Krishna Sobti, a Modern Indian Classic

She infused her epic vision of life, human condition and relationships with images and emotions, the lyricism of the utterly ordinary.

Nearly a week ago, on my birthday, Krishna Sobti sent me as a gift a Kashmiri phiran chosen from her hospital bed and delivered in time so that I could wear it at the celebration. This was yet another expression of her love and care for others which she practiced all her life. She lived a life full of creativity, sensitivity and courage and died a few days before she would have been 94 years of age.

She was a prolific writer, and a rare one too – the only one in Hindi whose first novel written more than 60 years ago was published just a couple of weeks before she breathed her last.

Krishnaji was fiercely independent, totally fearless, lonely but empathetic both in her life and literature. She lost her home and hearth, her haveli in Pakistan after the partition and gradually found, almost formed, her true home in literature. It was not a literature of lament or wailing; on the contrary it was a literature of rare vibrancy, full of life and mirth boldly experimental and experimental and yet rooted in tradition and racial memory.

She was always innovative without being ever incomprehensible. She was a great communicator and never compromised with her liberal and pluralistic vision. If anything, her fiction emanated from a sense of loss and violence, betrayal and desertion. And yet she created a galaxy of characters who rose from ordinary life and, in several ways, affirmed the intensity, fury, passion and perseverance of the ordinary human beings.

In her writing, she brought to Hindi fiction a new narrative language forged by mixing Punjabi with Hindi. Her strategies of narration creatively fused the traditional story-telling techniques with modernist innovation. Her women characters emerged out of her imagination and a deep sense of reality as candid, passionate and very human – neither afraid of patriarchy or a social conservative morality nor willing to constrain their raw passion. In them, specially, the spiritual and the erotic, the sensuous and the metaphysical coalesced organically.

Krishna Sobti infused her epic vision of life, human condition and relationships with images and emotions, the lyricism of the utterly ordinary. In some ways, Krishnaji’s prose has deep poetic resonances. She was an epic poet of the ordinary, seeking no solace in ideology or simplifications of reality. She seized both the grandeur and the humility of the ordinary.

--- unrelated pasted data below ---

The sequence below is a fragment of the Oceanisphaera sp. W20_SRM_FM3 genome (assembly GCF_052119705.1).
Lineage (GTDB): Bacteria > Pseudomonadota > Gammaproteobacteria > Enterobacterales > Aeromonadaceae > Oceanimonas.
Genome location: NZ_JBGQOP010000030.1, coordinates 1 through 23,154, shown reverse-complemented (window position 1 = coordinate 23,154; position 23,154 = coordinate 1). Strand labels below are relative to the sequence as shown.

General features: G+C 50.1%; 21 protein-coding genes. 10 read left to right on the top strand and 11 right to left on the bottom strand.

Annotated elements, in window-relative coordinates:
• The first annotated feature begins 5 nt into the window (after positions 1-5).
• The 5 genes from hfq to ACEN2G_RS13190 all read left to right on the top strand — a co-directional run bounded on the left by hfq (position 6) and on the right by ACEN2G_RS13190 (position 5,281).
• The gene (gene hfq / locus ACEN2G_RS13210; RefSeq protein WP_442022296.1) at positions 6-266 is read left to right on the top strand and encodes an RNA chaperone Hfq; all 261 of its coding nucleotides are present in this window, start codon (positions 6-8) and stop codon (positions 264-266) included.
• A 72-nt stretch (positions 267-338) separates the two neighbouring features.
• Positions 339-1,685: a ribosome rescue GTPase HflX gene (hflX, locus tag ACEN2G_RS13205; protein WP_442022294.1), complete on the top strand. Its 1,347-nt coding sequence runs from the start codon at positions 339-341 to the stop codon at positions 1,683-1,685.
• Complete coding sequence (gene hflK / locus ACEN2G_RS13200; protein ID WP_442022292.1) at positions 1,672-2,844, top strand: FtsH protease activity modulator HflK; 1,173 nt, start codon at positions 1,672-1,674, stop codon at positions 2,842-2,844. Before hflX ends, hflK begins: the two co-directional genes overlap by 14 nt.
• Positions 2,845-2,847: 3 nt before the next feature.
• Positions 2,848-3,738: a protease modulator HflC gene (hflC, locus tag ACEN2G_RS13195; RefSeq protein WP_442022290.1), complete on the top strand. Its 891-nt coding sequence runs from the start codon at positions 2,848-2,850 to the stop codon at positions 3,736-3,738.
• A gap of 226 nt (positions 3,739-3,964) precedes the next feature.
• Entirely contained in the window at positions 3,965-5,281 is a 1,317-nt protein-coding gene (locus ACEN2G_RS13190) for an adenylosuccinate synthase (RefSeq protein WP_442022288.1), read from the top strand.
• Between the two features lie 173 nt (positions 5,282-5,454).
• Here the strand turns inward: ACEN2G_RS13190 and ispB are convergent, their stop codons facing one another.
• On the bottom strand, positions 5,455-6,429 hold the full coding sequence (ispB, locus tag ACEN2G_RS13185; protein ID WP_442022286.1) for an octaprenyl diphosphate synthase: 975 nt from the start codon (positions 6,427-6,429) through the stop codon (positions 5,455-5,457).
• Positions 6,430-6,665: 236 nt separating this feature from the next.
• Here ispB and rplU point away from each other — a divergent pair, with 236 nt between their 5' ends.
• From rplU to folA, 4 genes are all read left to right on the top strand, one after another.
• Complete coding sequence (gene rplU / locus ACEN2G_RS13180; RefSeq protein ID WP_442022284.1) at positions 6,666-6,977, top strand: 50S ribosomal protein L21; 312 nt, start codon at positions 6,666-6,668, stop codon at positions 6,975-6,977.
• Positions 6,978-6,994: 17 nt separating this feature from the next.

Krishna Sobti (centre) flanked by Ashok Vajpeyi (left) and Om Thanvi (right). Manish Pushkale is behind Sobti.  Credit: Om Thanvi

She always considered herself a citizen-writer of a democratic republic. An irrepressible liberal faces daily attacks and assaults, she constantly supported all struggles and resistance for social, cultural causes and, many a time, spoke powerfully and eloquently supporting them. She grew increasingly suspicious of the democratic pretensions of the Indian state and during writers’ campaign against growing intolerance gave up the Sahitya Akademi fellowship in protest.

She declined the Padma Bhusan award from the Government of India and donated a very large sum of her personal money, including the Gyanpeeth award money, to a foundation for the promotion of language and literature.

A woman of grit and tremendous zest, Krishna Sobti is the only Hindi writer who has written reminiscences of other writers and litterateurs, in four volumes. Her geography of empathy was very wide and her remarkable elegance of appearance and conduct was never separate from deep empathy for, and vulnerability to, others. She had a great sense of humour and she, more often than not, made fun of herself. Even on her hospital bed she was full of mirth and fun.

Krishna Sobti lived a life of dignity, courage, generosity and empathy inspite of the fact that she suffered the jolt of the partition very early in her life. For her, literature was her country. And yet she was deeply Indian though in jest sometimes she claimed that her family had some Greek element in their lineage! She will be missed by her friends and admirers but has created a body of work which has, more or less, already attained a classical status. She is firmly a modern Indian classic.